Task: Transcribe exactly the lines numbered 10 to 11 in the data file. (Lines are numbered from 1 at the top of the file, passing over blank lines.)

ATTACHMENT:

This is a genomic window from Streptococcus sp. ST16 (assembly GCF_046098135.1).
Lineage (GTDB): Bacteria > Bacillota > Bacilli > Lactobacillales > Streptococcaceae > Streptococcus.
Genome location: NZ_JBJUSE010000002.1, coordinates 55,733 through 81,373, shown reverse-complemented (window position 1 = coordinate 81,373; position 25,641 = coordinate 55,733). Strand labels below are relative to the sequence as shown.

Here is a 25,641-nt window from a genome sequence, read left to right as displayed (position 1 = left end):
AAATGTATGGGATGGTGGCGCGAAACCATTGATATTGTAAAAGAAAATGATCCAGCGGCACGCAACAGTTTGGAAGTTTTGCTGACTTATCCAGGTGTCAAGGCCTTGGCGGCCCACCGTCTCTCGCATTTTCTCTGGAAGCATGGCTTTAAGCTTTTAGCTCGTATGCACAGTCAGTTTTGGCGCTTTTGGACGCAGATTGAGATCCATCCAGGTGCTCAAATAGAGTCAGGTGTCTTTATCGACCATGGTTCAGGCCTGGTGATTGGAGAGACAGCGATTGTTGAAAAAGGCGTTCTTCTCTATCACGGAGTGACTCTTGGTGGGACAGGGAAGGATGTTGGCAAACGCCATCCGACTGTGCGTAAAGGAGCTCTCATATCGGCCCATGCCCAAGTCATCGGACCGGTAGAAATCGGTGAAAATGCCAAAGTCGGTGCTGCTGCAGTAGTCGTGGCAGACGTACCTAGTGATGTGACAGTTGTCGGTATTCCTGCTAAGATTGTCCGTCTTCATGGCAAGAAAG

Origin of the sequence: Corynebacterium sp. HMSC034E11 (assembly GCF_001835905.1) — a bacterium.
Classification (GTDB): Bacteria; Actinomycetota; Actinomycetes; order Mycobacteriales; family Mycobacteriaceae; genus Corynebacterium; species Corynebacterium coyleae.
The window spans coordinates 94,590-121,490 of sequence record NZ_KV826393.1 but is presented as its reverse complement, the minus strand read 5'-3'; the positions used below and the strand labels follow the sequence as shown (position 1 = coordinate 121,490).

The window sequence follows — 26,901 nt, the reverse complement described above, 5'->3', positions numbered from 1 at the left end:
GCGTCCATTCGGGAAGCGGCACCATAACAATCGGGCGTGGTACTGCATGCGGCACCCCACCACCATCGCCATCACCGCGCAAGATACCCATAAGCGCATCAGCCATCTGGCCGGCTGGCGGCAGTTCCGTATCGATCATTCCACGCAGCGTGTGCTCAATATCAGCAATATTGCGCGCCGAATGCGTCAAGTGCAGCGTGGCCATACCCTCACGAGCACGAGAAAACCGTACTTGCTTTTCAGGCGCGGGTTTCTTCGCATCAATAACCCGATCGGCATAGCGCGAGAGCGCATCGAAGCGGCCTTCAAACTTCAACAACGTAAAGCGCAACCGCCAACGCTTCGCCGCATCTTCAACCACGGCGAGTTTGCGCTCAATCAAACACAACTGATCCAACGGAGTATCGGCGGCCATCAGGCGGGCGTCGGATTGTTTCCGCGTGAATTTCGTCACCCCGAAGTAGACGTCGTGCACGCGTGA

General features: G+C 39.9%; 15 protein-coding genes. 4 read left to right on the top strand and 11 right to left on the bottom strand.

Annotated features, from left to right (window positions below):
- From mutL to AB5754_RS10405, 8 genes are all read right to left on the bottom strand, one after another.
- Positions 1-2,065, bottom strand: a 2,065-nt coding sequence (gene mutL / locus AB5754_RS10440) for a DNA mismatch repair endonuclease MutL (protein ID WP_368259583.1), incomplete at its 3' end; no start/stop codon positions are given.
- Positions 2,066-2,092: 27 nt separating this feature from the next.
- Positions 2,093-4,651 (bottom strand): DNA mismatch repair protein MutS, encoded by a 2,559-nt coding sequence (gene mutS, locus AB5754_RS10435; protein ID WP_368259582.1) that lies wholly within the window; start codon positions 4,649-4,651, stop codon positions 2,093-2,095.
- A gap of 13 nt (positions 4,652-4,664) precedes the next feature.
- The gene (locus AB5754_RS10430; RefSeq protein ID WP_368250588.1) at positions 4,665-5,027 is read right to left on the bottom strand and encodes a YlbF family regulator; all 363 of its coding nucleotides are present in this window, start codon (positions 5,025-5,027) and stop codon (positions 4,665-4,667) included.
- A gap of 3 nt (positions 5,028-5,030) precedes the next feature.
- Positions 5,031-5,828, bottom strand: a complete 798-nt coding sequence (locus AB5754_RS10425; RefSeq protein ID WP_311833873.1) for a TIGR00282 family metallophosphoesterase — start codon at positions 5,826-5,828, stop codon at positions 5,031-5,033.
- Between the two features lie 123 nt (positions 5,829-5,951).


GCGTCCATTCGGGAAGCGGCACCATAACAATCGGGCGTGGTACTGCATGCGGCACCCCACCACCATCGCCATCACCGCGCAAGATACCCATAAGCGCATCAGCCATCTGGCCGGCTGGCGGCAGTTCCGTATCGATCATTCCACGCAGCGTGTGCTCAATATCAGCAATATTGCGCGCCGAATGCGTCAAGTGCAGCGTGGCCATACCCTCACGAGCACGAGAAAACCGTACTTGCTTTTCAGGCGCGGGTTTCTTCGCATCAATAACCCGATCGGCATAGCGCGAGAGCGCATCGAAGCGGCCTTCAAACTTCAACAACGTAAAGCGCAACCGCCAACGCTTCGCCGCATCTTCAACCACGGCGAGTTTGCGCTCAATCAAACACAACTGATCCAACGGAGTATCGGCGGCCATCAGGCGGGCGTCGGATTGTTTCCGCGTGAATTTCGTCACCCCGAAGTAGACGTCGTGCACGCGTGA

General features: G+C 39.9%; 15 protein-coding genes. 4 read left to right on the top strand and 11 right to left on the bottom strand.